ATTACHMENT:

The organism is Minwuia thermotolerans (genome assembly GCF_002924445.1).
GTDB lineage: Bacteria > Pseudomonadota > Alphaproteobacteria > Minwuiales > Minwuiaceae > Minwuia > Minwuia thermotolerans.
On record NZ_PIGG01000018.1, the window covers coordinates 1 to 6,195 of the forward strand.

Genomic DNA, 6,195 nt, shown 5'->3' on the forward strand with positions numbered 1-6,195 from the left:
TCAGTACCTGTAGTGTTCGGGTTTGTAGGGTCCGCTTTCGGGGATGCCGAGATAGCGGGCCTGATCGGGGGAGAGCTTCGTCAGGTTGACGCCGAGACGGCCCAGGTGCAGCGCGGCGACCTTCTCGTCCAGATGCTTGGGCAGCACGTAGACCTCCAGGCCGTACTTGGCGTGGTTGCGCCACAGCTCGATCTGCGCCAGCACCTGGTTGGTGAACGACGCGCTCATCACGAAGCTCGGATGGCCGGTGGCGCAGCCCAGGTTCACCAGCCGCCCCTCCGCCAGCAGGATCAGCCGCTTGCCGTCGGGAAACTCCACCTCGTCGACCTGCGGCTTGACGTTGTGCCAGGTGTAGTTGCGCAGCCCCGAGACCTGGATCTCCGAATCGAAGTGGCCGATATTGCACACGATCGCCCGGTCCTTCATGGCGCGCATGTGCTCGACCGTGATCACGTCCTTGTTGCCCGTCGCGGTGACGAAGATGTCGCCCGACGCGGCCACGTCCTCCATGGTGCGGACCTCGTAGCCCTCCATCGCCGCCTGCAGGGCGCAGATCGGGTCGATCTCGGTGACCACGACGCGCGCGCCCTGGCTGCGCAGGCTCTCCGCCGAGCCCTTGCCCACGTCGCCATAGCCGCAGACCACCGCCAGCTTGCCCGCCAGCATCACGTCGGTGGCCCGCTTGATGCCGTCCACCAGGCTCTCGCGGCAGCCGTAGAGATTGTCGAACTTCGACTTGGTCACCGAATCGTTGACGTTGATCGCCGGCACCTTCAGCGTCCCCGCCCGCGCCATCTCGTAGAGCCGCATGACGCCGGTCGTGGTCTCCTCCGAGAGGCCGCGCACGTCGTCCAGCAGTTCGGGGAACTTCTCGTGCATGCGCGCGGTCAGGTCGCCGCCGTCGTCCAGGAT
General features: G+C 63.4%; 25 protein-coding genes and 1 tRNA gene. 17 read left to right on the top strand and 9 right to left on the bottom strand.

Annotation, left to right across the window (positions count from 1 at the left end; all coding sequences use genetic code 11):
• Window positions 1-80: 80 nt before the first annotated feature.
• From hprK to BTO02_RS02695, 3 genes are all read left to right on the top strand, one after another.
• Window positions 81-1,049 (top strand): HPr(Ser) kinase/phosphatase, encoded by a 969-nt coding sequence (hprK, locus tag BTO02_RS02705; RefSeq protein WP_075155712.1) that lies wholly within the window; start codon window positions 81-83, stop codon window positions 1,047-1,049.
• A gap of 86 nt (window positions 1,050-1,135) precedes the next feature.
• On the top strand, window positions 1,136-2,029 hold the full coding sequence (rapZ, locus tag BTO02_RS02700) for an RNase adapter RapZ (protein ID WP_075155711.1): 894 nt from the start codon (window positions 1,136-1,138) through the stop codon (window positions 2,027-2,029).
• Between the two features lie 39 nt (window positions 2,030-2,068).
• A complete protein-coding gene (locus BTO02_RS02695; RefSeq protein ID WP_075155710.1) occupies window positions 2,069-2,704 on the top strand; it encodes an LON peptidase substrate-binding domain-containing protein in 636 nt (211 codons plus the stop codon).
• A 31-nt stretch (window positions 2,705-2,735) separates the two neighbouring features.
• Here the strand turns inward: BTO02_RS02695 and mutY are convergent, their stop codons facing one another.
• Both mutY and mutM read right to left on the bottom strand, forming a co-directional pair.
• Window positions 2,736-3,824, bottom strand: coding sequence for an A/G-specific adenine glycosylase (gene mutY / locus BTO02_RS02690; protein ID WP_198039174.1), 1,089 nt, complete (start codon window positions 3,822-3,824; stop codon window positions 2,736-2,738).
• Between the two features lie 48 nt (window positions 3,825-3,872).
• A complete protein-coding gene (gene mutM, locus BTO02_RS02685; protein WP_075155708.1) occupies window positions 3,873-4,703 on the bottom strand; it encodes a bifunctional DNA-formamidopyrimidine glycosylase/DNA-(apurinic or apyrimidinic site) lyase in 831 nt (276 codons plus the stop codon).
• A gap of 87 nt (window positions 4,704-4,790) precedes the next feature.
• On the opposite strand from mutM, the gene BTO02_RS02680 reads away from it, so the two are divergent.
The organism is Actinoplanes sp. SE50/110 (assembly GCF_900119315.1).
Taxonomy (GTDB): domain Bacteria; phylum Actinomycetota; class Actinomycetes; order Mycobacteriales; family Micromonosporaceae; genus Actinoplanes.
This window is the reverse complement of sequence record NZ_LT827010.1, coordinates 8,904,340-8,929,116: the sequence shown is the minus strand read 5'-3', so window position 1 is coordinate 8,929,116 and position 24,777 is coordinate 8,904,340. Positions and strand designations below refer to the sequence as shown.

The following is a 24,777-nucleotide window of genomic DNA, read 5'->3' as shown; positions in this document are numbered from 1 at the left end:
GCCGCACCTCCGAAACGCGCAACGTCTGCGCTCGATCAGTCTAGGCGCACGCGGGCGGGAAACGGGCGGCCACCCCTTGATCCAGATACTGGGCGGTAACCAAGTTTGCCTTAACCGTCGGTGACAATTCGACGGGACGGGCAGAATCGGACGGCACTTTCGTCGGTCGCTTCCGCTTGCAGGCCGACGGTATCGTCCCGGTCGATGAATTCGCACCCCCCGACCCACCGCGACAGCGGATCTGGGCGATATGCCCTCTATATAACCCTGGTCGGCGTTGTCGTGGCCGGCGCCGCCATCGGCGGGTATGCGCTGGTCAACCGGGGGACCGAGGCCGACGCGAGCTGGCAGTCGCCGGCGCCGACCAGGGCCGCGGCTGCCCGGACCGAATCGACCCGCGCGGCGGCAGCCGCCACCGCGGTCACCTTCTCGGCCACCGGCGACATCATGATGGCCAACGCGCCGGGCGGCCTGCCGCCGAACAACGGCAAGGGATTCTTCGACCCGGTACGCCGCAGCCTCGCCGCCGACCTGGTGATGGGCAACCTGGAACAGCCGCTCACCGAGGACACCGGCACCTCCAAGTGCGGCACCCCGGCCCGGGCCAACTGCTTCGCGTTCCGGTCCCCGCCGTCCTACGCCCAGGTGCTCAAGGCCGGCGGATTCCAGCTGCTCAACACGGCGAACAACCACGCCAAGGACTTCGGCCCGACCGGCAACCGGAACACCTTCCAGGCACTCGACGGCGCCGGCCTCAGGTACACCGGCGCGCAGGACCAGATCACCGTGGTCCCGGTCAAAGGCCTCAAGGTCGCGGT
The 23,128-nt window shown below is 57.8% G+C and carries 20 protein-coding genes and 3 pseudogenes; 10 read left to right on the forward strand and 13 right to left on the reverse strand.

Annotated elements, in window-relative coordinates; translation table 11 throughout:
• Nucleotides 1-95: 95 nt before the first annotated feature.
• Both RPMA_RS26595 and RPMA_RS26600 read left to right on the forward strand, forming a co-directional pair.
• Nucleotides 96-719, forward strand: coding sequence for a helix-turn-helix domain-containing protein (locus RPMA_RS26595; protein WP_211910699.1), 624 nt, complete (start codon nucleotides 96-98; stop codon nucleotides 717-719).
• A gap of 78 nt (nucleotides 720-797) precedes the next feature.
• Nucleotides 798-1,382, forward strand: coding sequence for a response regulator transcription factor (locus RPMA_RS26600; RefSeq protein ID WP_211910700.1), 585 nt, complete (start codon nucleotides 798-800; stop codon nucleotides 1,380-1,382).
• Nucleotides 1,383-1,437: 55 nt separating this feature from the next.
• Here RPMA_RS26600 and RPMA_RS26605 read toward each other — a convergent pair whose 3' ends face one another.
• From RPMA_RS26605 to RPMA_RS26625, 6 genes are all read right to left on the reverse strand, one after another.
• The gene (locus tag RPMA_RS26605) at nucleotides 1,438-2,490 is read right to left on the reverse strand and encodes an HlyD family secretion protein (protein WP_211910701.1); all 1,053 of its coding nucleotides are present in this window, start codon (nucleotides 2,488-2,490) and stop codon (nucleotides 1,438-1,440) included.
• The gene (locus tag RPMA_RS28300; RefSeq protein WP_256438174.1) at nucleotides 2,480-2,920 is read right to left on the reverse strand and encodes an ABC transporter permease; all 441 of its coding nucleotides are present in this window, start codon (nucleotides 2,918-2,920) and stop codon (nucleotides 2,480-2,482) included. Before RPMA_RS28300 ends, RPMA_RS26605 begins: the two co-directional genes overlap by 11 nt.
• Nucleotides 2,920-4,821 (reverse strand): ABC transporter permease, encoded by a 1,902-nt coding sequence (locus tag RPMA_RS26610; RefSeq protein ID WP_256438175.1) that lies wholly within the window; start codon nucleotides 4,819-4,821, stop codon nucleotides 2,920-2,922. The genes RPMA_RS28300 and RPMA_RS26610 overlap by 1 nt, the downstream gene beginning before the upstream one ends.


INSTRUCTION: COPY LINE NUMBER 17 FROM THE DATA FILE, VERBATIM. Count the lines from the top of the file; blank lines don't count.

• Both mutY and mutM read right to left on the bottom strand, forming a co-directional pair.